Two government ministers last week put the blame on the voters for the criminal and fraudulent activities of politicians. Fisheries and Aquatic Resources Minister Rajitha Senaratne recently said during a meeting held at the opening of an election office of a UPFA candidate contesting the September 21 Central Provincial Council election that the brainless politician who had forced a teacher to kneel before him had been elected by the people and not by his parents, therefore, the people have to be held responsible for electing corrupt politicians.
Meanwhile, UPFA General Secretary and Minister Susil Premajayantha while addressing a press conference said that it was the responsibility of the people to “catch” those who misused state property for their election campaigns and his party could only advise its candidates not to misuse public property. “What else can we do?” he had asked incredulously.
However, Minister Senaratne is not totally wrong in blaming the voters for the criminality or duplicity of politicians. People do not seem to be cognizant of the link between politics, their rights and their well-being, leave alone democracy and good governance. Politics, for them, is something like a game or a gamble that would only determine winners and losers, and they always prefer to be on the winning side rather than to be on the right side. Hence, they invariably vote for the party that displays the chances of victory at elections irrespective of its policies, character of candidates and the possible repercussions of what they could do.
"People repeatedly elected violent characters from Anamaduwa, Hanguranketha, Kelaniya, Deraniyagala, Akuressa, Tangalle and many more areas and they exhibited their liking to such violent “people’s representatives”
From 1977 to 1994, people repeatedly voted for the party that went back on its pledge on the eight pounds of cereals, and then they have been repeatedly voting since 2005 for the politicians who have not abolished the Executive Presidency or have not given the Rs. 2,500 salary increment to the public sector employees as promised because the only thing they wanted was to be on the side which would ultimately win the elections.
They repeatedly elected violent characters from Anamaduwa, Hanguranketha, Kelaniya, Deraniyagala, Akuressa, Tangalle and many more areas and they exhibited their liking to such violent “people’s representatives” just because these political rogues had been capable of inflicting physical harm as well as humiliation on their political opponents. Furthermore, the degree of violence and the capacity of these candidates to misuse state power and resources has been an assurance for the voters that they would be on the winning side.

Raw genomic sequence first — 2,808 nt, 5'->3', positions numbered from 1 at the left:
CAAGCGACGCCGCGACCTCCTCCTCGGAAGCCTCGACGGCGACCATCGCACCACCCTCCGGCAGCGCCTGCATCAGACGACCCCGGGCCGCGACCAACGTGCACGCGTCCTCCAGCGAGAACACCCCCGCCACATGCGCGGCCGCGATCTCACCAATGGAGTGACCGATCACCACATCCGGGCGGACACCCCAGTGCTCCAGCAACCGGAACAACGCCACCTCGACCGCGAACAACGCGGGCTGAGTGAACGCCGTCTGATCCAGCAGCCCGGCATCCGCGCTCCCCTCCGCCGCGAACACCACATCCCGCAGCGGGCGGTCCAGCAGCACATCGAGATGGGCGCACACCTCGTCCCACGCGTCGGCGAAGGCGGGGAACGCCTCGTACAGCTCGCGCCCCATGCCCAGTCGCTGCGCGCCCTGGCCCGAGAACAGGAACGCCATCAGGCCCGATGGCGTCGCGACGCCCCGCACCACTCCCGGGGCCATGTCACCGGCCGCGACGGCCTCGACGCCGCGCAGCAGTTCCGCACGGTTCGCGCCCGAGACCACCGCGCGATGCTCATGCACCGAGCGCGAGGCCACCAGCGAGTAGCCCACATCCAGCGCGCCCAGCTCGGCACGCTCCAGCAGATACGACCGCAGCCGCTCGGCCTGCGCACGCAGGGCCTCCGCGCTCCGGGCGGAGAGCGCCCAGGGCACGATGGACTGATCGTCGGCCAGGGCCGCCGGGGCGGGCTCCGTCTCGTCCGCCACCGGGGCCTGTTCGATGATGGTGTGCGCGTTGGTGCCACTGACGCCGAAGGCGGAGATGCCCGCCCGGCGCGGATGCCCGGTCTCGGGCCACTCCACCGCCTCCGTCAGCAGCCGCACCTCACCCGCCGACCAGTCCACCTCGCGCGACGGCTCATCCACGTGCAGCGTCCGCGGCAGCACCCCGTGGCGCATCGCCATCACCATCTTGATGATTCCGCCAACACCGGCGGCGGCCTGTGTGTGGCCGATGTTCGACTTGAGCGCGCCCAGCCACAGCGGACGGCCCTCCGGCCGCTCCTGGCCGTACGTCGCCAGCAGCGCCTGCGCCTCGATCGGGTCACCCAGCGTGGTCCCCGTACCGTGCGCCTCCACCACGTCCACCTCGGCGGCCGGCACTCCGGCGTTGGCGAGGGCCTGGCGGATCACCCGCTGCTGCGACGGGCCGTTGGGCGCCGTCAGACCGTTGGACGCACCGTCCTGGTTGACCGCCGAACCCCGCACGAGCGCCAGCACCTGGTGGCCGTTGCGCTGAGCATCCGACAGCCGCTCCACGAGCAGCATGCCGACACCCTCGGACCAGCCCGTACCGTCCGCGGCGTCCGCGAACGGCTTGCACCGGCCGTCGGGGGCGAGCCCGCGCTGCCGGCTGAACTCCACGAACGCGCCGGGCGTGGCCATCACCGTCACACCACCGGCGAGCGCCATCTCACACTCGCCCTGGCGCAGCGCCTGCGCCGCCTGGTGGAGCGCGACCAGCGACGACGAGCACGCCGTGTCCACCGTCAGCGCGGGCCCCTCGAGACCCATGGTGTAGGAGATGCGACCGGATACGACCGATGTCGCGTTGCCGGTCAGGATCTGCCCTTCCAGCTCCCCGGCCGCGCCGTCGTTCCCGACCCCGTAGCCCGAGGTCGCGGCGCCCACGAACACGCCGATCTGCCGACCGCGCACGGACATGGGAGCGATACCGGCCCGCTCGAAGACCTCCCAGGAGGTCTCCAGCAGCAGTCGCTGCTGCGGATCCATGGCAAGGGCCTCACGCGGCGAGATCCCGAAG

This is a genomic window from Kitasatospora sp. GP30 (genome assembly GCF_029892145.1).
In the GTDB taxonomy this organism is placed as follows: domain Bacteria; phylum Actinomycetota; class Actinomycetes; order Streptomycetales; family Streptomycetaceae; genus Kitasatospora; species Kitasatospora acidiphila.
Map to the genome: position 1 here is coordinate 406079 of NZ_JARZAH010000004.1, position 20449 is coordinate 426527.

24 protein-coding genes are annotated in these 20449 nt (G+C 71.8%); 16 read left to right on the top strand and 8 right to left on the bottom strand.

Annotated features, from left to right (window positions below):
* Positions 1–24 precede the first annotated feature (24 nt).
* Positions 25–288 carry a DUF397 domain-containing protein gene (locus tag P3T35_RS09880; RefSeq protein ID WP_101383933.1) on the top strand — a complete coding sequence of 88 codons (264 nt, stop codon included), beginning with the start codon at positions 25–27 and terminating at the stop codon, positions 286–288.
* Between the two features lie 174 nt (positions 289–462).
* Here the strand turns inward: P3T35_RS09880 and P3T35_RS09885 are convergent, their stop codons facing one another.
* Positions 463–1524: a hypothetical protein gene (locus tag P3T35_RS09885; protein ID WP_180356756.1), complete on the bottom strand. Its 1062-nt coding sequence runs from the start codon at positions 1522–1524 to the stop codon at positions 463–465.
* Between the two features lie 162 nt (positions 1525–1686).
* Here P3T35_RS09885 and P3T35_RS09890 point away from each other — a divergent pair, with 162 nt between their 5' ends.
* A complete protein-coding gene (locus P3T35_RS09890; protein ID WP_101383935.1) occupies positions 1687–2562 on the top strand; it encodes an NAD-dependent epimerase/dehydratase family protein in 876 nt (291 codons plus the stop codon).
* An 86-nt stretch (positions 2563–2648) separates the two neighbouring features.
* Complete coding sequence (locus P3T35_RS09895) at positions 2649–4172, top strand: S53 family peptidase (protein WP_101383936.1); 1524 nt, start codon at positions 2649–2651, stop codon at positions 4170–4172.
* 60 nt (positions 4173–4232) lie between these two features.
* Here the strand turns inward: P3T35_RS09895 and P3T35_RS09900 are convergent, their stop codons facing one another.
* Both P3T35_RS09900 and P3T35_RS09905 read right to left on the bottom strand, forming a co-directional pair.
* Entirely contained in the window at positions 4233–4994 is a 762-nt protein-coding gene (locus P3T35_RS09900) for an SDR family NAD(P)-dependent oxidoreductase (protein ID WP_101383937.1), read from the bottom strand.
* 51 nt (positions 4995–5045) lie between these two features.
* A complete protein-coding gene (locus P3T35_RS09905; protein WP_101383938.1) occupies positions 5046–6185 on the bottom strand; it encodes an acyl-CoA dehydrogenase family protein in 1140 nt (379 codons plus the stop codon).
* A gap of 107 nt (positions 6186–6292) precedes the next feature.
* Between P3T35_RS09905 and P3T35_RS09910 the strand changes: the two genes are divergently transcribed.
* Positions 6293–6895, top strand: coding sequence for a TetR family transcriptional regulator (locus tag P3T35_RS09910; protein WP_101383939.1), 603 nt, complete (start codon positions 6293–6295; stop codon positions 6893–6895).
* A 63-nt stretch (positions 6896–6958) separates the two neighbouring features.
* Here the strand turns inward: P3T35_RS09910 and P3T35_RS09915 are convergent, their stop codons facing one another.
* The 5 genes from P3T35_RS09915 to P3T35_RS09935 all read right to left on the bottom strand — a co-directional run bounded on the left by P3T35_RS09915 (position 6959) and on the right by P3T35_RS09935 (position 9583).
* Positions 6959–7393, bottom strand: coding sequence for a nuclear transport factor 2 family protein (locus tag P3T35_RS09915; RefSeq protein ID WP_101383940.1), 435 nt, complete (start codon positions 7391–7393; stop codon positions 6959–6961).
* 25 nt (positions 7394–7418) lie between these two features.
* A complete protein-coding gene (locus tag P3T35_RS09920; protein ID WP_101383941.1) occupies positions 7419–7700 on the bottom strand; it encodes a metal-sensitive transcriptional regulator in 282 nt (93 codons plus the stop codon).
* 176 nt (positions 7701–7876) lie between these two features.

However, the major share of the responsibility for the criminality and fraudulence in politics lies with the leaders of political parties since it is they who choose criminals and fraudsters to “represent” the people in parliament, provincial councils and local government bodies. Voters just approve their nominations. Violence has become a sine qua non for politicians despite their claims, promises and preaching against it, since they are hell-bent to get “elected” to these bodies, as political power guarantees the path to big-time money making.
One would wonder as to whether we are living in the US or in a developed country in Europe when considering the amounts of money involved in corruption in Sri Lanka. Recently, the COPE reported of corruption amounting to more than Rs. 160 billion in 26 state institutions and the PAC had reported that tax arrears for the past five years had exceeded Rs. nine billion.
Interestingly, impunity seems to have been guaranteed for the corrupt politicians, in spite of regime changes taking place. If the huge fuss made by the UPFA leaders over the alleged corruption in the CWE before the 2004 regime change had been proved, some UNP leaders would now have been imprisoned for several hundred years.
Needless to say that it is the people who had voted the politician who forced a teacher to kneel, but even after the President telephoned the teacher who had been subject to this humiliation, the former PC member responsible for this act was interviewed for nomination for the forthcoming provincial election. It was uncalled for in an ethical perspective. At this interview, he was not disqualified to contest the elections, but was not given nomination as he had been in remand. Hence, Mr. Minister, it is you, the politicians and not the voter who is primarily responsible for the state of affairs.